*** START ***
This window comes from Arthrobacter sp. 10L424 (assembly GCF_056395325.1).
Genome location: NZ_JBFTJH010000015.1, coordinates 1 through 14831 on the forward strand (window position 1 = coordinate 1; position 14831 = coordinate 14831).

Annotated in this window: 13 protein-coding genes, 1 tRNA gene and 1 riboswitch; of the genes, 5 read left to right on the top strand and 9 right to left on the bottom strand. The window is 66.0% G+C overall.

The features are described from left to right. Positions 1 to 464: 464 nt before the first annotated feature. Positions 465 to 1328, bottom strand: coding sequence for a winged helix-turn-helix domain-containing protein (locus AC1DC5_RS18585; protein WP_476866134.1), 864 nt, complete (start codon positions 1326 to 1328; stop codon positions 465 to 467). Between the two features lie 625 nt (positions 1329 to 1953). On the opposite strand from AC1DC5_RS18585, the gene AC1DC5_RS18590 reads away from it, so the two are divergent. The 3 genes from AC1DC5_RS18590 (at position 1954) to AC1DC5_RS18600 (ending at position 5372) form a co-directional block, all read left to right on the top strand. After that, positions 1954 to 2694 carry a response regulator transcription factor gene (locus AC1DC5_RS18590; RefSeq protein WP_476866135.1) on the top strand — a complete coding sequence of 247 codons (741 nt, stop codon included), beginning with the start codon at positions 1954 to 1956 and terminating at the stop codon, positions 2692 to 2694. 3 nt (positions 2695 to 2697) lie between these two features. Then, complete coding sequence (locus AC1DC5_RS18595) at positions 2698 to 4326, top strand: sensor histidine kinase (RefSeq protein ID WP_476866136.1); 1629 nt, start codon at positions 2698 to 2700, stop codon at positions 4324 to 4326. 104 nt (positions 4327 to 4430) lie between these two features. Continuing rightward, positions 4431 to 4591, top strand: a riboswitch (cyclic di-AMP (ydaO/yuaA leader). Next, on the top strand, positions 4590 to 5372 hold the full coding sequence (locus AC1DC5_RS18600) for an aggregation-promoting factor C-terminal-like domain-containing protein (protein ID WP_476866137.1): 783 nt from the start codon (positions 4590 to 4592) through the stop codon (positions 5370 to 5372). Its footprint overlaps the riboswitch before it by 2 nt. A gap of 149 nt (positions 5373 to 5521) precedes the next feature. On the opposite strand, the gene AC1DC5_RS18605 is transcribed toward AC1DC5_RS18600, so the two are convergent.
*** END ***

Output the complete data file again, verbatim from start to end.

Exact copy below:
This window comes from Arthrobacter sp. 10L424 (assembly GCF_056395325.1).
Genome location: NZ_JBFTJH010000015.1, coordinates 1 through 14831 on the forward strand (window position 1 = coordinate 1; position 14831 = coordinate 14831).

Annotated in this window: 13 protein-coding genes, 1 tRNA gene and 1 riboswitch; of the genes, 5 read left to right on the top strand and 9 right to left on the bottom strand. The window is 66.0% G+C overall.

The features are described from left to right. Positions 1 to 464: 464 nt before the first annotated feature. Positions 465 to 1328, bottom strand: coding sequence for a winged helix-turn-helix domain-containing protein (locus AC1DC5_RS18585; protein WP_476866134.1), 864 nt, complete (start codon positions 1326 to 1328; stop codon positions 465 to 467). Between the two features lie 625 nt (positions 1329 to 1953). On the opposite strand from AC1DC5_RS18585, the gene AC1DC5_RS18590 reads away from it, so the two are divergent. The 3 genes from AC1DC5_RS18590 (at position 1954) to AC1DC5_RS18600 (ending at position 5372) form a co-directional block, all read left to right on the top strand. After that, positions 1954 to 2694 carry a response regulator transcription factor gene (locus AC1DC5_RS18590; RefSeq protein WP_476866135.1) on the top strand — a complete coding sequence of 247 codons (741 nt, stop codon included), beginning with the start codon at positions 1954 to 1956 and terminating at the stop codon, positions 2692 to 2694. 3 nt (positions 2695 to 2697) lie between these two features. Then, complete coding sequence (locus AC1DC5_RS18595) at positions 2698 to 4326, top strand: sensor histidine kinase (RefSeq protein ID WP_476866136.1); 1629 nt, start codon at positions 2698 to 2700, stop codon at positions 4324 to 4326. 104 nt (positions 4327 to 4430) lie between these two features. Continuing rightward, positions 4431 to 4591, top strand: a riboswitch (cyclic di-AMP (ydaO/yuaA leader). Next, on the top strand, positions 4590 to 5372 hold the full coding sequence (locus AC1DC5_RS18600) for an aggregation-promoting factor C-terminal-like domain-containing protein (protein ID WP_476866137.1): 783 nt from the start codon (positions 4590 to 4592) through the stop codon (positions 5370 to 5372). Its footprint overlaps the riboswitch before it by 2 nt. A gap of 149 nt (positions 5373 to 5521) precedes the next feature. On the opposite strand, the gene AC1DC5_RS18605 is transcribed toward AC1DC5_RS18600, so the two are convergent.